An order in Lewy body disorders: Retrograde degeneration in hyperbranching axons as a fundamental structural template accounting for focal/multifocal Lewy body disease.Neuropathology. 2017 Apr; 37(2):129-149.N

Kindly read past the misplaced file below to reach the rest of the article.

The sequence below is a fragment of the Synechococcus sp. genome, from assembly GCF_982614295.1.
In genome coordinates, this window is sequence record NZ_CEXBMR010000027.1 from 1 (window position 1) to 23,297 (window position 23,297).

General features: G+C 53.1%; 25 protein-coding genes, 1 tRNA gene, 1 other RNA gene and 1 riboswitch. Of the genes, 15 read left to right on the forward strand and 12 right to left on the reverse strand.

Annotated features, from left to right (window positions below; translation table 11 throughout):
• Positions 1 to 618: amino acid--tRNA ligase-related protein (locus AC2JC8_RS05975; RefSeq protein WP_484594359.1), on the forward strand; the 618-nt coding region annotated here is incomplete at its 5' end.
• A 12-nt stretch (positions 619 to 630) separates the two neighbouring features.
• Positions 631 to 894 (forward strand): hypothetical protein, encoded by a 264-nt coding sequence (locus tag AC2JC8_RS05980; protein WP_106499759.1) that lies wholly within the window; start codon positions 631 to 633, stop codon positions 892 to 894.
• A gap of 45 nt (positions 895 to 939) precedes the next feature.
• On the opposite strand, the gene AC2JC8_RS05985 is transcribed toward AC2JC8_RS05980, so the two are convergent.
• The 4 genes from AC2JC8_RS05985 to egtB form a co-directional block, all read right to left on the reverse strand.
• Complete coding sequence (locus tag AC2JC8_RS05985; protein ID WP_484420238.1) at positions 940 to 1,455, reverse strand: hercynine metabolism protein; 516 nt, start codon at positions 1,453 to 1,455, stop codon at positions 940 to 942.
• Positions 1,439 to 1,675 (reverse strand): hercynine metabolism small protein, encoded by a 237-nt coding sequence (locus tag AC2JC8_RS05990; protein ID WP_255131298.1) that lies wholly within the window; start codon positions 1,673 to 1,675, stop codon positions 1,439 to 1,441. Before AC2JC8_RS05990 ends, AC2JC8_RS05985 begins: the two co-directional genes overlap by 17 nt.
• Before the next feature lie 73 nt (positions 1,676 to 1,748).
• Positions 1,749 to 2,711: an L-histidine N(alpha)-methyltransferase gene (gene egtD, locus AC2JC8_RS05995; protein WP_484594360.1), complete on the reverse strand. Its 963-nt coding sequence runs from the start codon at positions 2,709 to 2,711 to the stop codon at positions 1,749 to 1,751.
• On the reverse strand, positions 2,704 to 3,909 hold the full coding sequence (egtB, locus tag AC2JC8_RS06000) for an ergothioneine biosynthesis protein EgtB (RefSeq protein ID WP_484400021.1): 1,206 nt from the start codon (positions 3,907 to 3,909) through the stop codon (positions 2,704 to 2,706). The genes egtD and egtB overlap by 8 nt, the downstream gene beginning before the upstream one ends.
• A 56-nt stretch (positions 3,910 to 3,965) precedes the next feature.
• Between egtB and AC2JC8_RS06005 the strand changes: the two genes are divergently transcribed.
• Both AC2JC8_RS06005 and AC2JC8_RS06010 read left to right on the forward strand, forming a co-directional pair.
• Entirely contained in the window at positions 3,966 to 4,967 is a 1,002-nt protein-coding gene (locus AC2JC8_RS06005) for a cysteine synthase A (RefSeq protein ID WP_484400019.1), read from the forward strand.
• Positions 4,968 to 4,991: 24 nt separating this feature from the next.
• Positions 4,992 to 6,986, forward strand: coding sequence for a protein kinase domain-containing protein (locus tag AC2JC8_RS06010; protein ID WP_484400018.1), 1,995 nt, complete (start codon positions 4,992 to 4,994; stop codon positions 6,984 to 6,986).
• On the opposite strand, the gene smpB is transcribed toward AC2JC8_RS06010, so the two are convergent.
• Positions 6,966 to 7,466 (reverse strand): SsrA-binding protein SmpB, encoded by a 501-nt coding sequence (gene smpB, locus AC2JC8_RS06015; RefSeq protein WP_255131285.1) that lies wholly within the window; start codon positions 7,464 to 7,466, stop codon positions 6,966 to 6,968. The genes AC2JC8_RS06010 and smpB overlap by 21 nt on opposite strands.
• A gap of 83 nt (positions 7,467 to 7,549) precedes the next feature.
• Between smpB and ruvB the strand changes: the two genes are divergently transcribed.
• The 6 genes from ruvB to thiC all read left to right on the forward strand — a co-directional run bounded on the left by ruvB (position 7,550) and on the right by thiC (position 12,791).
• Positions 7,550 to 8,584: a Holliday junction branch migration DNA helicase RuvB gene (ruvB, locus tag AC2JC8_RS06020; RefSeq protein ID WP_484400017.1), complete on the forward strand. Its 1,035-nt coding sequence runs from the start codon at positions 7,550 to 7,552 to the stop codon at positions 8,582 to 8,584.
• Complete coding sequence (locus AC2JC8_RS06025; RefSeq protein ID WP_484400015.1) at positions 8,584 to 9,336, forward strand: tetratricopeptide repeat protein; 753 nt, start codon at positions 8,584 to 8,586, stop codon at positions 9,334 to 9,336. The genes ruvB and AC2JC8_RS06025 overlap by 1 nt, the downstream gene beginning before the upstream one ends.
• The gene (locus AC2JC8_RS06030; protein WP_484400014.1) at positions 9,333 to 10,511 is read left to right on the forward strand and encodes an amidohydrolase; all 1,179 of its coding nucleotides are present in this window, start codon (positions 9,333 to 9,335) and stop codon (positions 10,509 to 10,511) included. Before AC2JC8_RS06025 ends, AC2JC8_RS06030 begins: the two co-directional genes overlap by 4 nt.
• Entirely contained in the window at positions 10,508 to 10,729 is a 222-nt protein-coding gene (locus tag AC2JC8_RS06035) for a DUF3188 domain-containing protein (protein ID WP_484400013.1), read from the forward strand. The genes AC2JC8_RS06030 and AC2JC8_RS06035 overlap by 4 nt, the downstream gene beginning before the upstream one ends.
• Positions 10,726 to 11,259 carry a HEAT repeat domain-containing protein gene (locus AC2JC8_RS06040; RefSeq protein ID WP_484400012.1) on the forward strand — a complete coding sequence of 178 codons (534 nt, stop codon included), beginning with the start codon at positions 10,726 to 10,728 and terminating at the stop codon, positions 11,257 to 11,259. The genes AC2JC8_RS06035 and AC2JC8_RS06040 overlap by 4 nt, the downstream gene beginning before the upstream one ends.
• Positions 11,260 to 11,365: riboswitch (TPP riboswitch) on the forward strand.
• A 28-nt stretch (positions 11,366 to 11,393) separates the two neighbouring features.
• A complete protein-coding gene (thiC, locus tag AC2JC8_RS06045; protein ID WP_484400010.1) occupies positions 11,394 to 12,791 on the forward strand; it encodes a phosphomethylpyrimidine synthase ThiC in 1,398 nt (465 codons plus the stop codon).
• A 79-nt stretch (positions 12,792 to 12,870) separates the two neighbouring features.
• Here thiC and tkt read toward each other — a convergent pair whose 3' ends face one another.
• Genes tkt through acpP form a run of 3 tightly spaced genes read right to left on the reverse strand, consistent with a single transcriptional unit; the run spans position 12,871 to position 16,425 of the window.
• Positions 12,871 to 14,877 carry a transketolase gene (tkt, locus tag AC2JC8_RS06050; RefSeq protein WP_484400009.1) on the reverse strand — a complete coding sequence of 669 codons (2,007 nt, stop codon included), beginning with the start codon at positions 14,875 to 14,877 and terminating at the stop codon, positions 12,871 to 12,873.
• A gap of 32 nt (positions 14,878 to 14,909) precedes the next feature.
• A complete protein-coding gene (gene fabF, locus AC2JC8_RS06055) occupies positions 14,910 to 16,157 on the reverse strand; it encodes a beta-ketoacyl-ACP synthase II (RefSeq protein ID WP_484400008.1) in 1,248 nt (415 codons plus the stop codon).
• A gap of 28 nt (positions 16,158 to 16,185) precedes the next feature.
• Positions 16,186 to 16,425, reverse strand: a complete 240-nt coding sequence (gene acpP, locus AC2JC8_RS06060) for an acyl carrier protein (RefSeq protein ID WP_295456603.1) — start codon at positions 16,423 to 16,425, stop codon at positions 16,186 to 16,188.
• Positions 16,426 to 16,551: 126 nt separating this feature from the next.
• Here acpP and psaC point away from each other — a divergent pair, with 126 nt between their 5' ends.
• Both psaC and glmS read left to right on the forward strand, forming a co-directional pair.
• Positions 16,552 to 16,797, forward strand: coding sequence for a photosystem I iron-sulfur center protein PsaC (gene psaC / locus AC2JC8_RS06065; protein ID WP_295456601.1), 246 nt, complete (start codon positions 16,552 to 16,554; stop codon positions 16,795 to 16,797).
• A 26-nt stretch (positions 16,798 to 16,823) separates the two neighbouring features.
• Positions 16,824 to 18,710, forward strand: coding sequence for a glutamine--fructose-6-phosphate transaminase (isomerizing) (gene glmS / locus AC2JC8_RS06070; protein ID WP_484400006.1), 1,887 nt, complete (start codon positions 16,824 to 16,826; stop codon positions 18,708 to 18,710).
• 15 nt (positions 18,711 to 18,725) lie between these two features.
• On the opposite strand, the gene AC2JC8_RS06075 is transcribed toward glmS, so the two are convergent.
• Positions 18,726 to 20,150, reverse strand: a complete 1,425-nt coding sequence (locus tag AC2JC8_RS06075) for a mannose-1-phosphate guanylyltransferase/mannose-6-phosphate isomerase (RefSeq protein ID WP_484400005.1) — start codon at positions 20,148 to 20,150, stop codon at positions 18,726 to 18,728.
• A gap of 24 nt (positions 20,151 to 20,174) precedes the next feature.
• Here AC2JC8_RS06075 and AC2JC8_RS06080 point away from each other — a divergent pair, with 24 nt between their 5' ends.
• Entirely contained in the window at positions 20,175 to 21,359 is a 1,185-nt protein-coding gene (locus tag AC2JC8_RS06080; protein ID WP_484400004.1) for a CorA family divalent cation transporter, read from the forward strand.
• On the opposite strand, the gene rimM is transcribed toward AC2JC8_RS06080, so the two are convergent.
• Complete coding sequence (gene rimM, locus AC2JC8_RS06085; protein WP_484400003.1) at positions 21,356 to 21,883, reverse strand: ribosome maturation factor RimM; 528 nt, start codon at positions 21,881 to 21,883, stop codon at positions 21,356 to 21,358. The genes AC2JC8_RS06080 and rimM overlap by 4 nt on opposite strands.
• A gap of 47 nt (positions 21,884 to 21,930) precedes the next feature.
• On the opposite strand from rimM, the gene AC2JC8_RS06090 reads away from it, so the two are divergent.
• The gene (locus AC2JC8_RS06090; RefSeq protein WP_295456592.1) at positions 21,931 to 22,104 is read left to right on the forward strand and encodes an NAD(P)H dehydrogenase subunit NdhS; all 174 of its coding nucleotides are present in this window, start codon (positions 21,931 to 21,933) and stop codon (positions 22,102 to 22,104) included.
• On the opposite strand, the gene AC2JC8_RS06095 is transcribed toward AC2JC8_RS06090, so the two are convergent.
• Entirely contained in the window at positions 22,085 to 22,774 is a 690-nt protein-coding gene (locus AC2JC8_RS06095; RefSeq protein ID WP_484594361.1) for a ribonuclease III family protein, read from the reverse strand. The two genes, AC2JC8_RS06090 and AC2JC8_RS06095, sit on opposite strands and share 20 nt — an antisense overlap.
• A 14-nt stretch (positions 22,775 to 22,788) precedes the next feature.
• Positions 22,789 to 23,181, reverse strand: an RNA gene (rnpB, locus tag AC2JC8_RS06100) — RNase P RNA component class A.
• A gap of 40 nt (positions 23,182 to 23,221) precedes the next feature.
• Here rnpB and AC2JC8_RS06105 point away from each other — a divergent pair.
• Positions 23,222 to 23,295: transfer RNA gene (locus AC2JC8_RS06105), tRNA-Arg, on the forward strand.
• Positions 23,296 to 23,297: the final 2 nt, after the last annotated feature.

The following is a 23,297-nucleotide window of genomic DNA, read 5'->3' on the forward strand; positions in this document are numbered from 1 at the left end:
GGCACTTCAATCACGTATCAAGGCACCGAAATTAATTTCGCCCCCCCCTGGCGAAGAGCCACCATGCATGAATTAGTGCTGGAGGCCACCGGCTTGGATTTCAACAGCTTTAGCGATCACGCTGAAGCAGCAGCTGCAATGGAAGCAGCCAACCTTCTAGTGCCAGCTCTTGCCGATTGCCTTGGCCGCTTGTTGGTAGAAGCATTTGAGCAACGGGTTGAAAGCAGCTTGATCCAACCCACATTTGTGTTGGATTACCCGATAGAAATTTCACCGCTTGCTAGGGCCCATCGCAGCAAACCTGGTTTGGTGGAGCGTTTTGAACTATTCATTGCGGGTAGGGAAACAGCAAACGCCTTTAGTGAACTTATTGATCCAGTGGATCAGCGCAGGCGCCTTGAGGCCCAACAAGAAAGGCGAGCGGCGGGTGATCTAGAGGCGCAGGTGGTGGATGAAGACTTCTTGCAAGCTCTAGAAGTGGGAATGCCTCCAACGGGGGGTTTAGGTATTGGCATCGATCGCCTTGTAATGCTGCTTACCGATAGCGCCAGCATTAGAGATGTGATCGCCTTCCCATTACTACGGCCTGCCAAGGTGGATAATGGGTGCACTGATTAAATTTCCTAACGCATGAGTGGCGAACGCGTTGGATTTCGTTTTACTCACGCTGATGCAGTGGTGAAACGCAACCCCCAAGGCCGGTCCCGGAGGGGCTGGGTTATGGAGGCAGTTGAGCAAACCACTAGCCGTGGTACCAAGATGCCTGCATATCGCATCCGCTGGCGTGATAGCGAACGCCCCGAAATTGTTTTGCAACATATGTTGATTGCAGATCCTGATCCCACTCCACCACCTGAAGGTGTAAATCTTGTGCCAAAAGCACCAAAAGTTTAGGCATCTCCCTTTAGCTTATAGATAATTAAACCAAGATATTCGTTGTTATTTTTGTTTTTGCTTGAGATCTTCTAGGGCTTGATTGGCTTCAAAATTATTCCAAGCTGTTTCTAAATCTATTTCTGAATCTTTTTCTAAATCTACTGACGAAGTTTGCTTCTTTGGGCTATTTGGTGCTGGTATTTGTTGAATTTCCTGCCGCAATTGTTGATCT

Initial clinical recognition of "paralysis agitans" by James Parkinson was expanded by Jean-Martin Charcot, who recognized additional clinical findings of his own, such as slowness (distinct from paralysis), rigidity (distinct from spasticity) and characteristic countenance. Charcot assembled these findings under the umbrella of "Parkinson disease (PD)". This purely clinical concept was so prescient and penetrating that subsequent neuropathological and biochemical evidences were ordered along this axis to establish the nigra-central trinity of PD (dopamine depletion, nigral lesion with Lewy bodies: LBs). Although dramatic efficacy of levodopa boosted an enthusiasm for this nigra-centralism, extranigral lesions were identified, especially after identification of alpha-synuclein (αS) as a major constituent of LBs. Frequent αS lesions in the lower brainstem with their presumed upward spread were coupled with the self-propagating property of αS molecule, as a molecular template, to constitute the prion-Braak hypothesis. This hybrid concept might expectedly explain clinical, structural and biochemical features of PD/dementia with Lewy bodies (DLB) as if they were stereotypic. In spite of this ordered explanation, recent studies have demonstrated unexpectedly that αS lesions in the human brain, as well as their corresponding clinical manifestations, are much more disordered. Even with such a chaos of LB disorders, affected neuronal groups are uniformly characterized by hyperbranching axons, which may facilitate distal-dominant degeneration and retrograde progression of LB-related degeneration along axons as a fundamental structural order to template LB disorders. This "structural template" hypothesis may explain why: (i) some selective groups are prone to develop Lewy pathology; (ii) their clinical manifestations (especially non-motor components) are vague and generalized without somatotopic accentuation; (iii) distal axons and terminals are preferentially affected early, which is clinically detectable as reduced myocardial uptake of meta-iodobenzylguanidine in PD/DLB. Because each Lewy-prone system develops LBs independently, their isolated presentation as "focal LB disease" or their whatever combinations as "multifocal LB disease" are a more plausible framework to explain clinicopathological diversities of LB disorders. Clinical criteria are now being revised to integrate these clinicopathological disorders of PD/DLB. To gain closer access to the reality of the human brain, it is necessary to facilitate more interactions between clinicopathological and experimental fields so that both are mutually critical and complementary for improved diagnosis and treatment.